By the 3rd storm when we realized that we weren’t going to get power for quite a few days we did buy a generator, with 3 kids and an elderly grandparent we knew we had to do something, so we got one (took FOREVER too find one!), drove an hour and half to get it and hooked up the basic essentials, fridge/freezer, 1 lamp, and whatever else we could that it allowed, like a tv/satellite box. But we still cooked on the grill and husband and I sat on our deck in the evenings as it was cooler outside and just enjoyed our time. :) It all worked out just fine for us!


18 Erin October 29, 2012 at 9:33 am

Living in New Jersey right now, and with Hurricane Sandy to show up this afternoon, we have our bath tubs filled with water, big storage tubs filled with water, flash lights, candles, canned food, baked bread, and cell phones ready to be charged… Bring it on!


19 Merissa October 29, 2012 at 9:36 am

That’s the best thing you can do, have a good attitude about it!


20 Mel Free October 29, 2012 at 9:58 am

I put Yankee jar candles in every room,with lighters, have games at the ready, I bought a coffee pot that isn’t electric :), have bottled water, water filled in a crock in the kitchen, took everything hanging outside down, am keeping the house warmer ( just in case), have several flashlights / new batteries), 2 radios that run on batteries/new batteries, got all my cleaning done=no electricity means no vacumn,got all my washing & baking done…Now, we are just waiting for Sandy..a most unwelcome guest! :(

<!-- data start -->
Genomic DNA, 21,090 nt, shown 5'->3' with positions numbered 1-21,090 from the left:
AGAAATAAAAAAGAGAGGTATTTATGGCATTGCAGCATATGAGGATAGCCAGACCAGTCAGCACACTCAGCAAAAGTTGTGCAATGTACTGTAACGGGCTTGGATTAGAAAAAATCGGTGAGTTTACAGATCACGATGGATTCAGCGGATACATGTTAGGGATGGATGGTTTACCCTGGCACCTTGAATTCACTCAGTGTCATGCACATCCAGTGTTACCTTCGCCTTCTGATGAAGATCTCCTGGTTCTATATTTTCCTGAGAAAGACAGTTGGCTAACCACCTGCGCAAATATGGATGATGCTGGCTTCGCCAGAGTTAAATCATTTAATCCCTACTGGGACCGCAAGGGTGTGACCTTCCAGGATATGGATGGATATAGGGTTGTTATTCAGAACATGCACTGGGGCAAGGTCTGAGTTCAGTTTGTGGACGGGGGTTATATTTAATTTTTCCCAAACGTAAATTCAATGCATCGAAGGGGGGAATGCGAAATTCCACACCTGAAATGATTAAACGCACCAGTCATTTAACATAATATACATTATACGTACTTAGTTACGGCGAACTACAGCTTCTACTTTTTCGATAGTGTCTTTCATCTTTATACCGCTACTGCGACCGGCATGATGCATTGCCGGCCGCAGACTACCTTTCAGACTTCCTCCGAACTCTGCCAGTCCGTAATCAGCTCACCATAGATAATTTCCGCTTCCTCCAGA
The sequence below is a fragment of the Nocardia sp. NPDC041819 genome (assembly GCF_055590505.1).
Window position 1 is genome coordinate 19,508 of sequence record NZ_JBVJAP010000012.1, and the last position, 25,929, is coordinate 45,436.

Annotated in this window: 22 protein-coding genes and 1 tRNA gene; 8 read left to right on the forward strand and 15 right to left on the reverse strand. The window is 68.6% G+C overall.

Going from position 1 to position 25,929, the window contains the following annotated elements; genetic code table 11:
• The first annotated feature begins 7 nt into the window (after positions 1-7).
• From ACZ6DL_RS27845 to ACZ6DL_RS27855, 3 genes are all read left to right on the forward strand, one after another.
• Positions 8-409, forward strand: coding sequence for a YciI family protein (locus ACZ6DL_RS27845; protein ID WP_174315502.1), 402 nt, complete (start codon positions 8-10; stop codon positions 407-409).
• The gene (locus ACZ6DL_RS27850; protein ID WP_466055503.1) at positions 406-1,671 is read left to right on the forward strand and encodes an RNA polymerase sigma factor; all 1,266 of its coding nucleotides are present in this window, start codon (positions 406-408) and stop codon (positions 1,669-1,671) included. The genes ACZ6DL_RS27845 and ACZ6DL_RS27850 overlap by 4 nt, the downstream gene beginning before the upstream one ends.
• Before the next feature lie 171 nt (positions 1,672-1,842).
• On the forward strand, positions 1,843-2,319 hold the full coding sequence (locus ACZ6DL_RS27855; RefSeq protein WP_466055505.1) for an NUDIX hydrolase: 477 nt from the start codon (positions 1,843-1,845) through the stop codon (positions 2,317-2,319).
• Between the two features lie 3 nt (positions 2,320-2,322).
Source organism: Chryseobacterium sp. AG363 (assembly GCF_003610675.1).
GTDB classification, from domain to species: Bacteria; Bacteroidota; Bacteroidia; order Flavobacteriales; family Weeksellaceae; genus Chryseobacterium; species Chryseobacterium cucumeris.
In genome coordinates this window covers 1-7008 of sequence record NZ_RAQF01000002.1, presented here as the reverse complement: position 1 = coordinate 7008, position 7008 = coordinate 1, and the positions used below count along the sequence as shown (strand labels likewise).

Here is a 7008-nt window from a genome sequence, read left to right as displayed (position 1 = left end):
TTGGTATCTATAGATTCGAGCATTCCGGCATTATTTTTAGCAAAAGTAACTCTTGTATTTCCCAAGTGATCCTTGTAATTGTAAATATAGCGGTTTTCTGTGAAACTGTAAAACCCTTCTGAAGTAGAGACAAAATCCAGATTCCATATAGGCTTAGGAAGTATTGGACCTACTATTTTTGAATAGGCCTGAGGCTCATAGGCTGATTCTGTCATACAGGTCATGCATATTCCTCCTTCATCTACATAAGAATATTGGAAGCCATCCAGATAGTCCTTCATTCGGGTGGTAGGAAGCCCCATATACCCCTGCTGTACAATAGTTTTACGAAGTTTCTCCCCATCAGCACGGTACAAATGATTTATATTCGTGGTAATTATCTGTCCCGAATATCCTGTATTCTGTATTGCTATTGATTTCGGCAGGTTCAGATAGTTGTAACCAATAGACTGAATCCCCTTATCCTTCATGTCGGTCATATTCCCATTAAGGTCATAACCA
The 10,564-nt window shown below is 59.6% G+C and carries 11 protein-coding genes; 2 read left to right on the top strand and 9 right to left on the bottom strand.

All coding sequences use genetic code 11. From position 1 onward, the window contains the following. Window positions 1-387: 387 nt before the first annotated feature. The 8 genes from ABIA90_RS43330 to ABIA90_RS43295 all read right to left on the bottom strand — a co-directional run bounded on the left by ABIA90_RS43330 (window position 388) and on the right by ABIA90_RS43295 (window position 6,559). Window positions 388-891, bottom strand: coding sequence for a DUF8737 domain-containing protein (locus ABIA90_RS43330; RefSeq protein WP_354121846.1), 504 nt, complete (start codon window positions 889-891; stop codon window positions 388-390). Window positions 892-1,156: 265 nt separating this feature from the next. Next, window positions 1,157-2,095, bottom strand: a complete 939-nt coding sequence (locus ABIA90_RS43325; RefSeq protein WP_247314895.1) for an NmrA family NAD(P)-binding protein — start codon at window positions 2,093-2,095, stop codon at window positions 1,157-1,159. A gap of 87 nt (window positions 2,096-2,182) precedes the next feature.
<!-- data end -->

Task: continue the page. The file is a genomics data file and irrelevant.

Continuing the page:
21 Karen October 29, 2012 at 10:27 am

When we lived at the farm, I’d fill all the stock tanks and buckets. I’d put buckets in the bathtub and cover water vessels in the barn with a tarp and straw if it was freezing. I kept kerosene heaters, propane and a butane stove for heat and cooking. I put 5 gal Igloo coolers on the sinks for hand washing and one in the kitchen for fresh drinking water. Plenty of non perishable food, board games, flashlights and blankets. Bring it on! Living in the city now has only change the water storage. We have city water so it’s not necessary to store so much for livestock. I live with a Scoutmaster, Eagle Scout, and a Life Scout – why worry?


22 Merissa October 29, 2012 at 10:38 am

All kinds of experts in your household!


23 Karen October 29, 2012 at 10:30 am

Keep in mind, you all have 30-50 gallons of potable water in your hot water heater. You will have to open a faucet and open the water heater drain valve to tap it, but it’s safe and available. Be sure to turn the water heater OFF if your power is out so it doesn’t come back on empty.


24 Vicki October 29, 2012 at 1:33 pm